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Post-traumatic aneurysm of the early-onset internal maxillary artery

Sebastian Toro Lopez

Resident Neurosurgery Program Central Military Hospital Bogota, Colombia

Claudia Marcela Restrepo

Resident Neurosurgery Program Central Military Hospital Bogota, Colombia

Juan Esteban Munoz

Resident Neurosurgery Program Central Military Hospital Bogota, Colombia

Angela Tapicha

Resident Neurosurgery Program Central Military Hospital Bogota, Colombia

Carlos Perez

Resident Neurosurgery Program Central Military Hospital Bogota, Colombia

Nestor Bustamante

Student Medicine Military University Nueva Granada

Erik Munoz

Neurosurgeon Central Military Hospital Bogota, Colombia

Alberto F Caballero

Endovascular Neurosurgeon Central Military Hospital Bogota, Colombia

DOI: 10.15761/TEC.1000184

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Abstract

Posttraumatic aneurysm (pseudoaneurysm) although are described extensively, occur infrequently in clinical practice, being them found with most frequently after surgical procedure such as osteotomies and TMJ surgery; this vascular disease also occurs regularly in wounds caused by projectile of firearm, and be originate weeks or months after the trauma. In the following case report of early onset pseudoaneurysm of the internal maxillary artery, which is quickly diagnosed by a high clinical suspicion of vascular injury and performing selective carotid angiography confirmed the diagnosis of pseudoaneurysm of almost immediate appearance. This patient is successfully treated with embolization coiling and had no complications after the procedure.

Introduction

An aneurysm is an irreversible dilation of an artery. This may involve all layers of the arterial wall (true aneurysm) or only a portion of the underlying wall and tissue (false aneurysm or pseudoaneurysm) [1]. Traumatic extracranial aneurysms are infrequent injuries caused by dissection or direct damage to the arterial wall as a result of traumatic brain injury, either from a closed or penetrating trauma [2,3]. Because the transmural or circumferential damage of the vessel causes an extravasation of the blood within the surrounding tissue, thus producing a contained and throbbing hematoma, it is currently termed a false aneurysm, or better known as a pseudoaneurysm [1,3,4].

Post-traumatic aneurysms are unusual lesions in clinical practice and although they correspond to <1% of all aneurysms that develop in the cephalic region, their rupture is a catastrophic event that can lead to severe life-threatening hemorrhage or thromboembolism [1,4-6].

Consequently, the development of pseudoaneurysms in the internal maxillary artery secondary to blunt or penetrating trauma in the maxillofacial region as the main etiology, supports the extended study with additional images and adequate endovascular management to provide the best outcome to this clinical entity [1,4,5,7,8].

However, within the literature it has been stated that the development of a pseudoaneurysm may require 1 to 8 weeks, after the initial trauma, and therefore its diagnosis is made weeks to months later to the insult of the glass; thus, the following case report presents an early-onset pseudoaneurysm [5,7,9,10].

Case report

A 40-year-old male patient presented with a gunshot wound, which enters the left zygomatic region, with a superior anterior to inferior posterior trajectory without crossing the midline, lodging in the cervical region. patient who enters oriented person space time, with Glasgow coma scale 15/15, with Mark Gunn pupil left eye and limitation for abduction of the same eye, presents ipsilateral facial paralysis, without any other associated neurological deficit, with tendency to desaturation due to obstruction of the airway. Valued by the peripheral vascular surgery service, who do Doppler of neck vessels and do not show pathology at this level.

In the imaging studies performed in the emergency department, there is no evidence of intracranial injury, I draw considerable attention to the commitment of the lateral mass of C1 (Figure 1 and Figure 2); Due to the high suspicion of lesion of the left vertebral artery, cerebral angiography was decided (Figure 3).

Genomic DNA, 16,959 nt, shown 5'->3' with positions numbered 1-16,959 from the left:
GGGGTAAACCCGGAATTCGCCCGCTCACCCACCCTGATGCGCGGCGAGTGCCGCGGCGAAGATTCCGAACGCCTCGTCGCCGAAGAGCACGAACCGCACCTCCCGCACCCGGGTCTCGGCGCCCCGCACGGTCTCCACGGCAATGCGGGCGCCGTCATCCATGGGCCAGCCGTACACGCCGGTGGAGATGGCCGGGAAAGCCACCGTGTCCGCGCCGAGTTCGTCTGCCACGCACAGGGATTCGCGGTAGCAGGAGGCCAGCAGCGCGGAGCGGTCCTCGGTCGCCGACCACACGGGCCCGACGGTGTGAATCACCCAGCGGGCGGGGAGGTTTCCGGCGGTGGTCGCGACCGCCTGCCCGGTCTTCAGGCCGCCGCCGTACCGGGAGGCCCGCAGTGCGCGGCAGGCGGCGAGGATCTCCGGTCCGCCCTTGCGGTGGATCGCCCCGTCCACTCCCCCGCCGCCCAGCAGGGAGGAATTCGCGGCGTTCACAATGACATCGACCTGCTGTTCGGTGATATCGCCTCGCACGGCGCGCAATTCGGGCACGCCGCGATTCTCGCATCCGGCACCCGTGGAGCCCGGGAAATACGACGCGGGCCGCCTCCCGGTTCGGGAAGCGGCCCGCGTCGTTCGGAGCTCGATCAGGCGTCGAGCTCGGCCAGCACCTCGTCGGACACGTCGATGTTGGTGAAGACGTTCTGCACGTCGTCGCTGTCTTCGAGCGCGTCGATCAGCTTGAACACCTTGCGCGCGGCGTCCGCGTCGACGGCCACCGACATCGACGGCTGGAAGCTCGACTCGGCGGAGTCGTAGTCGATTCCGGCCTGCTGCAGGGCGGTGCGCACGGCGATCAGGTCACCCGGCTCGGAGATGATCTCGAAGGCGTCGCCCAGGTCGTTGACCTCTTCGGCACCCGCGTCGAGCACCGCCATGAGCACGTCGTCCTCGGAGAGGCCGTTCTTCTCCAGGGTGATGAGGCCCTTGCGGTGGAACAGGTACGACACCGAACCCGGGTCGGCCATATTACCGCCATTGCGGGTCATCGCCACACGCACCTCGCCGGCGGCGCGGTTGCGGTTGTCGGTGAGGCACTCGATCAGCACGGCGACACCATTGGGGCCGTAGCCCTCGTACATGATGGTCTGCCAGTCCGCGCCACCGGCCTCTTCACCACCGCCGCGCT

Figure 1. Simple cerebral scanography showing fracture of the lateral wall, left orbit with metallic and bone splinters in soft tissues

Figure 2. Commitment of the left lateral mass of C1

Figure 3. Absence of flow of the left vertebral artery

In cerebral angiography, Pseudoaneurysm dependent on the left maxillary artery is evidenced, as well as ipsilateral vertebral artery thrombosis, it was decided to carry out pseudoaneurysm embolization immediately, with satisfactory evolution with improvement in oxygenation which allowed extubation.

Discussion

The posttraumatic pseudoaneurysm of the internal maxillary artery is an established complication with rare incidence in maxillofacial trauma, which usually occurs 1 to 8 weeks after vessel injury and depends on the arterial defect caused [1,5,10].

The majority of documented pseudoaneurysms of the internal maxillary artery are sequelae of closed or penetrating trauma, with the highest risk factor being trauma that causes injury directly to the head followed by a spinal fracture; and in a smaller proportion it can also occur as a complication of infections, orthognathic or temporomandibular joint surgery, after fractures of the mandibular condyle or by puncture of the arterial wall by medical procedures [5,6,10]. More rarely, pseudoaneurysms of the internal maxillary artery may be a consequence of post-radiation vasculopathy or tumor invasion [1].

Although they correspond to less than 1% of all aneurysms of the head, the incidence of pseudoaneurysms after a maxillofacial trauma has been reported in a range from 1 to 11% [7,11]. Nevertheless, and despite the fact that the incidence in the maxillary artery has not been determined; if it is not diagnosed or managed, there is a risk of thromboembolism or exsanguination after the rupture of the pseudoaneurysm that endangers the life of the patient.

The superficial temporal artery, the facial artery and the internal maxillary artery are the 3 most common branches of the external carotid system that potentially develop a pseudoaneurysm subsequent to a high-speed trauma [5,8].

The location of the maxillary artery usually isolates the vessel from the injury. As the external carotid artery branches out, it is protected by several structures belonging to the soft and hard tissues, within these the mass of the parotid gland and the bottom of the pterygopalatine fossa. It is in this surrounding tissue labyrinth that it is most susceptible to trauma due to the effect of maxillary fragments [8]. This is why the cause most related to the pseudoaneurysm of the maxillary artery is the penetrating trauma; since the artery is supported medially by soft tissues, but still relatively immobile, it is lacerated by the sharp edges of the bone fragments subsequent to the high-speed penetrating trauma in said region [9].